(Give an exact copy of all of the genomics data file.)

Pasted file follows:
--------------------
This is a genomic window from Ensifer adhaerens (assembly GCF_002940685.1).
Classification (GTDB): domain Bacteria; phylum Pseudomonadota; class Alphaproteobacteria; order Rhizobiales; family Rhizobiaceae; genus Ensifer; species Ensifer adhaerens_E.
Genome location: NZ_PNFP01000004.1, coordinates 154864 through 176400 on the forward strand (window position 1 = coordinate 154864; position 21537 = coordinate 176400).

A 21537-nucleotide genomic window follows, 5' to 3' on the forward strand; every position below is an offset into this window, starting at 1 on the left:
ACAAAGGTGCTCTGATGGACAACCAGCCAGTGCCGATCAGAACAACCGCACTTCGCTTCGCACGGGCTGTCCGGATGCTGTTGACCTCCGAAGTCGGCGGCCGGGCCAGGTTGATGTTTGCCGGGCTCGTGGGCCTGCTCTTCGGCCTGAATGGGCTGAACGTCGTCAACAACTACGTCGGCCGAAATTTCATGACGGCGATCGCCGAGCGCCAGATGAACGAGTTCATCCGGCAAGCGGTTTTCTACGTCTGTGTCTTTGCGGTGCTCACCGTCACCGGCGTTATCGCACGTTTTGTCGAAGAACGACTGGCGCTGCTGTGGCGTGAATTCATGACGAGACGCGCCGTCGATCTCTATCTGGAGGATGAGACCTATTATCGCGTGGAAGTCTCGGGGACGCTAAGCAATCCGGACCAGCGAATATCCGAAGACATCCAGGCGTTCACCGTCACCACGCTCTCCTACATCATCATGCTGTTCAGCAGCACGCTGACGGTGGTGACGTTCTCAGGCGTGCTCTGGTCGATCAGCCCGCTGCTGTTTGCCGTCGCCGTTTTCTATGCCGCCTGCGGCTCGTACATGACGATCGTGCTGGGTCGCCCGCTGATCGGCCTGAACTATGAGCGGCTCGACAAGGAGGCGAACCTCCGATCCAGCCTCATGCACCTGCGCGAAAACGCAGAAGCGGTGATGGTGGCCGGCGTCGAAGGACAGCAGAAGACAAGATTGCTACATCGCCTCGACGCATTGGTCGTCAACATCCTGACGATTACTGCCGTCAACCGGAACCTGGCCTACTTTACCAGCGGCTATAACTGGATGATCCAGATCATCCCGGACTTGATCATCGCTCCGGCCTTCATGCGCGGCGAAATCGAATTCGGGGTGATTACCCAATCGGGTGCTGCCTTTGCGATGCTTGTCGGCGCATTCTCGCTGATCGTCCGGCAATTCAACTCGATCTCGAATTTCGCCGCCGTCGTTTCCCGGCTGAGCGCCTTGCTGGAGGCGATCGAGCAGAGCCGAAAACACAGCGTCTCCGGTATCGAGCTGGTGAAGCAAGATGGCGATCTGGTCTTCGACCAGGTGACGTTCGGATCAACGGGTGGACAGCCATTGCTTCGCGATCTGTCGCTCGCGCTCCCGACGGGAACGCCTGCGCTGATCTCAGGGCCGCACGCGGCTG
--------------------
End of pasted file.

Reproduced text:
This is a genomic window from Ensifer adhaerens (assembly GCF_002940685.1).
Classification (GTDB): domain Bacteria; phylum Pseudomonadota; class Alphaproteobacteria; order Rhizobiales; family Rhizobiaceae; genus Ensifer; species Ensifer adhaerens_E.
Genome location: NZ_PNFP01000004.1, coordinates 154864 through 176400 on the forward strand (window position 1 = coordinate 154864; position 21537 = coordinate 176400).

A 21537-nucleotide genomic window follows, 5' to 3' on the forward strand; every position below is an offset into this window, starting at 1 on the left:
ACAAAGGTGCTCTGATGGACAACCAGCCAGTGCCGATCAGAACAACCGCACTTCGCTTCGCACGGGCTGTCCGGATGCTGTTGACCTCCGAAGTCGGCGGCCGGGCCAGGTTGATGTTTGCCGGGCTCGTGGGCCTGCTCTTCGGCCTGAATGGGCTGAACGTCGTCAACAACTACGTCGGCCGAAATTTCATGACGGCGATCGCCGAGCGCCAGATGAACGAGTTCATCCGGCAAGCGGTTTTCTACGTCTGTGTCTTTGCGGTGCTCACCGTCACCGGCGTTATCGCACGTTTTGTCGAAGAACGACTGGCGCTGCTGTGGCGTGAATTCATGACGAGACGCGCCGTCGATCTCTATCTGGAGGATGAGACCTATTATCGCGTGGAAGTCTCGGGGACGCTAAGCAATCCGGACCAGCGAATATCCGAAGACATCCAGGCGTTCACCGTCACCACGCTCTCCTACATCATCATGCTGTTCAGCAGCACGCTGACGGTGGTGACGTTCTCAGGCGTGCTCTGGTCGATCAGCCCGCTGCTGTTTGCCGTCGCCGTTTTCTATGCCGCCTGCGGCTCGTACATGACGATCGTGCTGGGTCGCCCGCTGATCGGCCTGAACTATGAGCGGCTCGACAAGGAGGCGAACCTCCGATCCAGCCTCATGCACCTGCGCGAAAACGCAGAAGCGGTGATGGTGGCCGGCGTCGAAGGACAGCAGAAGACAAGATTGCTACATCGCCTCGACGCATTGGTCGTCAACATCCTGACGATTACTGCCGTCAACCGGAACCTGGCCTACTTTACCAGCGGCTATAACTGGATGATCCAGATCATCCCGGACTTGATCATCGCTCCGGCCTTCATGCGCGGCGAAATCGAATTCGGGGTGATTACCCAATCGGGTGCTGCCTTTGCGATGCTTGTCGGCGCATTCTCGCTGATCGTCCGGCAATTCAACTCGATCTCGAATTTCGCCGCCGTCGTTTCCCGGCTGAGCGCCTTGCTGGAGGCGATCGAGCAGAGCCGAAAACACAGCGTCTCCGGTATCGAGCTGGTGAAGCAAGATGGCGATCTGGTCTTCGACCAGGTGACGTTCGGATCAACGGGTGGACAGCCATTGCTTCGCGATCTGTCGCTCGCGCTCCCGACGGGAACGCCTGCGCTGATCTCAGGGCCGCACGCGGCTG